The “Charro” image
Updated: May 16, 2019
The “Charro” image
The image of the "Charro” has traveled around the world and it is recognized everywhere as original from Mexico. It consists of a man that wears a special suit to ride a horse, a broad-brimmed hat, a rope and a gun. This image is specially related to the villagers of the occidental part of Mexico, specifically to Los Altos de Jalisco, region in which it is said that the love for “la Charrería”, nests in the core of the heart of each villager.
The "Charro”, horseman born in the cattle-farming realm, also wears some invisible, yet invaluable, garments: the romantic idea of freedom, the migration and the country lifestyle. Despite of being born in Mexico, this character has deep roots from Andalucía, Salamanca and traits inherited from the Arabic horse riders. He has two divergent brothers: The gaucho and the llanero. Charro, gaucho and llanero share a passionate, zealous, vehement, fast and sentimental nature and certain artistic qualities as well: The ease to create verses, play songs and the presence of a “descriptive and patriotic” muse, in whose heart they seek refuge, to defend their identity and preserve their traditions while facing the threat of the “cosmopolitan onslaughts”.
“Charrería” is very important in the cultural dimension and in the generation of a national identity. Its richness lies in the great quantity of symbols it includes, among which the aesthetic dimension is highlighted, this includes the expression through crafts such as saddlery and carpentry; mariachi music, dance, literature, paintings, and poetry. And also others such as the gastronomy and the tight bond with the tequila production, as the national drink.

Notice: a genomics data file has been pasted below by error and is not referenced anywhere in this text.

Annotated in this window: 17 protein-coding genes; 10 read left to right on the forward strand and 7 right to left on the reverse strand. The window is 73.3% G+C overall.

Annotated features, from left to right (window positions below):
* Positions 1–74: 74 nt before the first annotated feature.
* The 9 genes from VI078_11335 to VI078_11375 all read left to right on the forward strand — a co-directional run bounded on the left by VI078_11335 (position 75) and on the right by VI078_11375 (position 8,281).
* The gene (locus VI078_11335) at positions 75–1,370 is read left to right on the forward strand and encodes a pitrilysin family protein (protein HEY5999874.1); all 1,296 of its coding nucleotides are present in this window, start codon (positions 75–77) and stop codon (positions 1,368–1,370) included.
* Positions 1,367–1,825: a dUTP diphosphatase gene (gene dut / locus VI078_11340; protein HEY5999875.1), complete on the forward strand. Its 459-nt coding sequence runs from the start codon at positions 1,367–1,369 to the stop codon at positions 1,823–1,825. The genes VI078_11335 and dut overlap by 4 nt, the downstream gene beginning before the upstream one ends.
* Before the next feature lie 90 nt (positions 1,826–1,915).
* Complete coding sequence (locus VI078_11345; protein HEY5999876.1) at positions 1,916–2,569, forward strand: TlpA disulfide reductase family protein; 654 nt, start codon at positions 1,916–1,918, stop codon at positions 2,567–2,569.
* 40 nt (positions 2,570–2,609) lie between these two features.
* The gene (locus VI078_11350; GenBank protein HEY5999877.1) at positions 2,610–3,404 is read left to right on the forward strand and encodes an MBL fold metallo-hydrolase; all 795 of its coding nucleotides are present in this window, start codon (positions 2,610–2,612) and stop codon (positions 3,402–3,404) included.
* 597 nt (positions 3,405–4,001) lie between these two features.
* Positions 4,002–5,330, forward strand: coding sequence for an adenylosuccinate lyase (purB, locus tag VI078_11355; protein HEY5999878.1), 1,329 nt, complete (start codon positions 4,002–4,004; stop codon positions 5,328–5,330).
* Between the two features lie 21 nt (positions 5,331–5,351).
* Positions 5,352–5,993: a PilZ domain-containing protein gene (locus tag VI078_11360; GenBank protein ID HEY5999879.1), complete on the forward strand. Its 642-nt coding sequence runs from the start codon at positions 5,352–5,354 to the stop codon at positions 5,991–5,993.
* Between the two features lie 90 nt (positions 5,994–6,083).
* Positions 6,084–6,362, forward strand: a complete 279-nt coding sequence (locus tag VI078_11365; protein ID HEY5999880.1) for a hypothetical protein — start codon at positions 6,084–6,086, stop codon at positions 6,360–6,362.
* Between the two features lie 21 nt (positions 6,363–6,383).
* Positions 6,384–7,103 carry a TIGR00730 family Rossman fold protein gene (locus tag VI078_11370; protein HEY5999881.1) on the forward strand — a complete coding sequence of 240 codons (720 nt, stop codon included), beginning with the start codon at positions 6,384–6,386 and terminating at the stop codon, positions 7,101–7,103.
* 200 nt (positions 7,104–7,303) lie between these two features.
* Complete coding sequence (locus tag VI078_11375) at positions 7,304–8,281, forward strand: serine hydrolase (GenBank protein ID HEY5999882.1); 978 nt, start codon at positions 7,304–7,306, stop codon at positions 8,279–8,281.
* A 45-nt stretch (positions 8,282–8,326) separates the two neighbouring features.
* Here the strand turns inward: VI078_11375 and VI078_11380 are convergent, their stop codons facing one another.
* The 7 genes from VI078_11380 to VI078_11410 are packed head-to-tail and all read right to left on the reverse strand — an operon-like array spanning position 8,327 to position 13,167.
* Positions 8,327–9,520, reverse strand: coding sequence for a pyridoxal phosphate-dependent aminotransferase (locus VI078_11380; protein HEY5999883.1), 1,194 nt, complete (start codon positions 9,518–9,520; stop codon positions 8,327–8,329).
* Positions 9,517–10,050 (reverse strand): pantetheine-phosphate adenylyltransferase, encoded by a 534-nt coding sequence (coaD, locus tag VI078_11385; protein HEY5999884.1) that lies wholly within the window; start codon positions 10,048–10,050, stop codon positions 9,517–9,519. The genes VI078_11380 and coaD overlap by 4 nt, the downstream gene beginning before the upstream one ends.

Besides the previous elements, which are highly important in the construction of a nationalist speech, in a more popular and broad sense, "Charrería" is a national sport, through which the "Charro" can prove the skills, strength, and sophisticated training of his animals, as well as the quality of his livestock during festivals and shows called "Charreadas" or “fiestas Charras”. It is said that the event performed in these festivities “are the same labor performed in the fields as part of farming, but beautified as an art” (Gallegos, 1996).
In general terms, we can say that there are two ways –sometimes opposed, but most of the times complementary of each other- to understand " Charrería”: As a tradition and as a sport. We could say that the "Charro", as known in the present time, is a result of a bridge between a lost tradition and a sport created at the beginning of the XX century. In conclusion, the "Charro" has transitioned from a rural space, to become part of a sport, an art, organized and exciting. The final figure of this process, has condensed diverse items, some evident for any eye: the horse, leatherwork, the hat, the rope, the gun and also some invisible elements, but certainly present: a way of life, an aesthetic component, and also an ethic.